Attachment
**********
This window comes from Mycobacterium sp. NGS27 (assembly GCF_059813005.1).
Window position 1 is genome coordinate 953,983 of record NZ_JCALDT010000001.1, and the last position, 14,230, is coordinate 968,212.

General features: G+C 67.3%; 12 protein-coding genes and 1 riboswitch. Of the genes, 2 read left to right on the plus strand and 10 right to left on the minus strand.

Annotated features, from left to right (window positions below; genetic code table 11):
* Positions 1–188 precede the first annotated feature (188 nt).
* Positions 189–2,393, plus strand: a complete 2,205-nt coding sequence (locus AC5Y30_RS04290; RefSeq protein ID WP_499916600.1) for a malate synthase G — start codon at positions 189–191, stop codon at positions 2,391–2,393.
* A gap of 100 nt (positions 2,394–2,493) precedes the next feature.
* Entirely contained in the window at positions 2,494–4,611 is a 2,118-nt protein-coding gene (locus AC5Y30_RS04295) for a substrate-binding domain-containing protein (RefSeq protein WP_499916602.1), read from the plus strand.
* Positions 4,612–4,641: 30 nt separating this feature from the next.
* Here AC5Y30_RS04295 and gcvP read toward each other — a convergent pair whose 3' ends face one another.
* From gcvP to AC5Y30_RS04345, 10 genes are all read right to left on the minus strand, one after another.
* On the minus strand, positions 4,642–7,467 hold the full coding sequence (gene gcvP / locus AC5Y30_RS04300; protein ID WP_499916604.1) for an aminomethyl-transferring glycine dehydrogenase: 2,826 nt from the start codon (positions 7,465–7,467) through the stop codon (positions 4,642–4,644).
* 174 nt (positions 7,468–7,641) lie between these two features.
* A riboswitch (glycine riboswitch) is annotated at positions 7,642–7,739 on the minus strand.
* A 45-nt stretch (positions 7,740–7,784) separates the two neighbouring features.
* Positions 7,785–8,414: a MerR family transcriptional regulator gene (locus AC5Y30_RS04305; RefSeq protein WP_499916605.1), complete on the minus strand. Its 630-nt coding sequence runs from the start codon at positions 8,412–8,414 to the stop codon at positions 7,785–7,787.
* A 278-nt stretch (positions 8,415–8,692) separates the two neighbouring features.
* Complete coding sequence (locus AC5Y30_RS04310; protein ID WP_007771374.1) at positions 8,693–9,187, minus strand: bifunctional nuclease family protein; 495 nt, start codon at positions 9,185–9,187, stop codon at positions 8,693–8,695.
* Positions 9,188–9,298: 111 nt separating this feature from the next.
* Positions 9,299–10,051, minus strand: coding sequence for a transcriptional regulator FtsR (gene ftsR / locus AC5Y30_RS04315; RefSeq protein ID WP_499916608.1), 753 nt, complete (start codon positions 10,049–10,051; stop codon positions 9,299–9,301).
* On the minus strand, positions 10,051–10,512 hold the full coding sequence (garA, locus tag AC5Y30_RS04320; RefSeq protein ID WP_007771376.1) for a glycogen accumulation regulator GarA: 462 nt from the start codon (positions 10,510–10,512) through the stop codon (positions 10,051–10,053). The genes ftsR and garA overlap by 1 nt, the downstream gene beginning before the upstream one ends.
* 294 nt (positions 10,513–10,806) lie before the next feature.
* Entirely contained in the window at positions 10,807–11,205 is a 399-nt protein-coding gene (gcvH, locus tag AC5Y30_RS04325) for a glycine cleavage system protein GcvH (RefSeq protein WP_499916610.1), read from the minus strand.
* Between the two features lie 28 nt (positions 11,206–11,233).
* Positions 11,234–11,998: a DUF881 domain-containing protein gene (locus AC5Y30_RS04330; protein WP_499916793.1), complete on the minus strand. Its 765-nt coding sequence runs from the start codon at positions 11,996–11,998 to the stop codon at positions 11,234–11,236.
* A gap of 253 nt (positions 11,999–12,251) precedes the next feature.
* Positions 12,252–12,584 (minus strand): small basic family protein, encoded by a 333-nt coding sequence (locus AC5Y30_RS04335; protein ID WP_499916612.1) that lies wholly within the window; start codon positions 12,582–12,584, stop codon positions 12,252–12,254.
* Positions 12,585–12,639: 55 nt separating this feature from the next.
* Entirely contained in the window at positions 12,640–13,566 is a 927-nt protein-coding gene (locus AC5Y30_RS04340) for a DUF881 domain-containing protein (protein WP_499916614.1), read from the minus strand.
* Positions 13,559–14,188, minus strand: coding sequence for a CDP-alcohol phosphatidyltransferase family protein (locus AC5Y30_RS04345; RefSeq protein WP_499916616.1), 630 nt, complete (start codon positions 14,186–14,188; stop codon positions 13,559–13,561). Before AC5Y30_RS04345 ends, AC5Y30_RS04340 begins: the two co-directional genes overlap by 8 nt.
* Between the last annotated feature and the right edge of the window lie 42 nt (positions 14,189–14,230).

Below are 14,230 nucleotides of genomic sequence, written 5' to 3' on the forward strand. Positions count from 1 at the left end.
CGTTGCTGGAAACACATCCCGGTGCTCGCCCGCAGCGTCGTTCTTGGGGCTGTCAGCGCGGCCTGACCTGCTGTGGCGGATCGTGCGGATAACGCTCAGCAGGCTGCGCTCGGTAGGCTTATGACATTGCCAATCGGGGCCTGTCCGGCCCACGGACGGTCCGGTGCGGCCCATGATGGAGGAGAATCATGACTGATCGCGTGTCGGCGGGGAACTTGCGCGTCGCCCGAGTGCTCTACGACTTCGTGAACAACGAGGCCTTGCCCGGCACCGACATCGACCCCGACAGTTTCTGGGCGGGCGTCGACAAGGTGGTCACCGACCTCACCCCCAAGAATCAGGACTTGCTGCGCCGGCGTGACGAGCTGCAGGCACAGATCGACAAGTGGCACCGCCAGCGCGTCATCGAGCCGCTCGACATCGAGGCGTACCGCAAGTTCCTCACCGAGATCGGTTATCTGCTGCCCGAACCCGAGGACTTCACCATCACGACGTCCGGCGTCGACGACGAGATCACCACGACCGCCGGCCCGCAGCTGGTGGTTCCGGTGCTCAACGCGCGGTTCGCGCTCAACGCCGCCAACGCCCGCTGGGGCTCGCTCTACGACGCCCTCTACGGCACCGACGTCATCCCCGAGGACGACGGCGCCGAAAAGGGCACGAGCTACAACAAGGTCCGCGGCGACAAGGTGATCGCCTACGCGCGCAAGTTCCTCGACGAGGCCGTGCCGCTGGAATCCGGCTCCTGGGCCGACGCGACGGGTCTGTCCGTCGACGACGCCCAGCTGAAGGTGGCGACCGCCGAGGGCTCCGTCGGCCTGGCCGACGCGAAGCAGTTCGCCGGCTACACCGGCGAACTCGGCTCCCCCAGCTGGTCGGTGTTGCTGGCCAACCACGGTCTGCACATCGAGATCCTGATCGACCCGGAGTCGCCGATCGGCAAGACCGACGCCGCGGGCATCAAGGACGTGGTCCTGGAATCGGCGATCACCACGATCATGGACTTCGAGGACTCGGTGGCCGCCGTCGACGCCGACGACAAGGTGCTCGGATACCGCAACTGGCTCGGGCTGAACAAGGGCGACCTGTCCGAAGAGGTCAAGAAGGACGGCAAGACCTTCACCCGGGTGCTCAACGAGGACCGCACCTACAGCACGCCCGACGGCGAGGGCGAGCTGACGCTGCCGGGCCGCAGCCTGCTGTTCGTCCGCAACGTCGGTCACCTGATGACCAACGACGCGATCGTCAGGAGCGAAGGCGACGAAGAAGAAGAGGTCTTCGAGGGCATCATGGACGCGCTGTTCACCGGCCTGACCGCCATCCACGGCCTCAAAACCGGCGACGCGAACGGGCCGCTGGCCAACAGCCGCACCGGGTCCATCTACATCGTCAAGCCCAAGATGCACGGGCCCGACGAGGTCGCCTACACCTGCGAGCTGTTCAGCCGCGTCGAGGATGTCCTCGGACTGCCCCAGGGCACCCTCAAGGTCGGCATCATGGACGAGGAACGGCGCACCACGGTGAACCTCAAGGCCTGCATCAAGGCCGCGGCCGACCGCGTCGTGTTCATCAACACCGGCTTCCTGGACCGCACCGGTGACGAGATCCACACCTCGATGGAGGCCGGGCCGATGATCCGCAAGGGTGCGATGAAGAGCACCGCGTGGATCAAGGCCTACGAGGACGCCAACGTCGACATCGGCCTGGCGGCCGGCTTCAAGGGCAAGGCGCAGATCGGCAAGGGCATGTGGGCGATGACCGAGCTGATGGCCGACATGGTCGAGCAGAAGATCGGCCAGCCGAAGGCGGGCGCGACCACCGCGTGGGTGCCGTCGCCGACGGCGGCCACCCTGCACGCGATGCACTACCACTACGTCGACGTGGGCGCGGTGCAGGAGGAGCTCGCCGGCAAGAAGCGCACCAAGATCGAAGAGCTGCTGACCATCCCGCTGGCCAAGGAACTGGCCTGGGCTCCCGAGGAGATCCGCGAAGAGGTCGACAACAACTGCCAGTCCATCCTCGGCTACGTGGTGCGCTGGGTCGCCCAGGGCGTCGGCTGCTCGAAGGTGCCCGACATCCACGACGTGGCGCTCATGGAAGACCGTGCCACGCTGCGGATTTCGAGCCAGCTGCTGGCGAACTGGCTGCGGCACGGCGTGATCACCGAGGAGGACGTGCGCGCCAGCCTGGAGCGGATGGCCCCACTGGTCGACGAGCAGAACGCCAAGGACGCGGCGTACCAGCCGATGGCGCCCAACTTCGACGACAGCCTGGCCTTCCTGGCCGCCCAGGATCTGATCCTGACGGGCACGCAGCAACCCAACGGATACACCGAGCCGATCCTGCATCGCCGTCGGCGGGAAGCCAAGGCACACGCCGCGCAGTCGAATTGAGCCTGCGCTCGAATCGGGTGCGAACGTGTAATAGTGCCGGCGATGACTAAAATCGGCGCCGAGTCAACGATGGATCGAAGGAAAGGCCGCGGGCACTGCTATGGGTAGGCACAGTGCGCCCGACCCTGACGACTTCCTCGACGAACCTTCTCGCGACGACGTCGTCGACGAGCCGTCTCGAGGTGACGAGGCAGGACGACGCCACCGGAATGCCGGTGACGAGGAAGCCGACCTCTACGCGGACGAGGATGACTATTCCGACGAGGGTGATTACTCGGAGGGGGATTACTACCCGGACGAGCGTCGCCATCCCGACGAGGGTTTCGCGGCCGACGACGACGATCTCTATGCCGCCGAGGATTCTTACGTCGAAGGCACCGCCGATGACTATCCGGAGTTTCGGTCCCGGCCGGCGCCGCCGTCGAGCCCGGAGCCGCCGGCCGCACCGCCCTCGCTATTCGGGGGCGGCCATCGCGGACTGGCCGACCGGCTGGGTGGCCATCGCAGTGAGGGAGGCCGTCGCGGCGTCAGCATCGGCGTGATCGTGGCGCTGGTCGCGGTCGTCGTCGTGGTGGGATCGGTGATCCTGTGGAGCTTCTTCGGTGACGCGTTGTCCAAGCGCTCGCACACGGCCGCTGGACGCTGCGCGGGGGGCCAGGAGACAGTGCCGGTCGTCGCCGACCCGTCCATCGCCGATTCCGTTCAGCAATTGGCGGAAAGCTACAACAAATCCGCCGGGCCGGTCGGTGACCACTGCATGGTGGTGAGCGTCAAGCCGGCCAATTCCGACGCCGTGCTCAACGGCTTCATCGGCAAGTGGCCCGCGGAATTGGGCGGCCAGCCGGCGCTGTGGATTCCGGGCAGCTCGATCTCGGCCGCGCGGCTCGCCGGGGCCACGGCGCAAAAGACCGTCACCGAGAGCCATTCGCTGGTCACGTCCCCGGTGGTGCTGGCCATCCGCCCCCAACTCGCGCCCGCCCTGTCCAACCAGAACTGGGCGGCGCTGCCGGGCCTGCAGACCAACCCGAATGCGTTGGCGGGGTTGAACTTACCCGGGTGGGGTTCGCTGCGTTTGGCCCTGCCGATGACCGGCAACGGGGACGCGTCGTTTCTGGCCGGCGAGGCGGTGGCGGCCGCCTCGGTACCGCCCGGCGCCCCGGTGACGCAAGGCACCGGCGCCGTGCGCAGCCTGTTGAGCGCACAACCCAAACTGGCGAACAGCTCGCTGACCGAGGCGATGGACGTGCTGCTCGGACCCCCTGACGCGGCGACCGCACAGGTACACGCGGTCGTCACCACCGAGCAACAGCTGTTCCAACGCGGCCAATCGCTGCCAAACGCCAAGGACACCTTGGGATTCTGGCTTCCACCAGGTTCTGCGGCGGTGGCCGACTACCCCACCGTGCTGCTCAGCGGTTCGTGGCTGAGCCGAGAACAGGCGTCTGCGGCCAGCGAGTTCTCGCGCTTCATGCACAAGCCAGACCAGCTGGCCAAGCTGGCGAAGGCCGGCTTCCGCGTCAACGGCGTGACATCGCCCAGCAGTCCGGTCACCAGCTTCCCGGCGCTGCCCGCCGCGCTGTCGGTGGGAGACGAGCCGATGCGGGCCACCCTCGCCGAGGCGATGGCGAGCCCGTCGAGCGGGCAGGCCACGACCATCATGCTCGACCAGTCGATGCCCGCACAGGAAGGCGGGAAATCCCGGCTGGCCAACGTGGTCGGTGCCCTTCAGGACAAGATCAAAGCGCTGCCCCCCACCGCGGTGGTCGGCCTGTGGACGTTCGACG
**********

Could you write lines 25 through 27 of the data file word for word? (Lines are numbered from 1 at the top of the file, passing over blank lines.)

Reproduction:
* Positions 11,234–11,998: a DUF881 domain-containing protein gene (locus AC5Y30_RS04330; protein WP_499916793.1), complete on the minus strand. Its 765-nt coding sequence runs from the start codon at positions 11,996–11,998 to the stop codon at positions 11,234–11,236.
* A gap of 253 nt (positions 11,999–12,251) precedes the next feature.
* Positions 12,252–12,584 (minus strand): small basic family protein, encoded by a 333-nt coding sequence (locus AC5Y30_RS04335; protein ID WP_499916612.1) that lies wholly within the window; start codon positions 12,582–12,584, stop codon positions 12,252–12,254.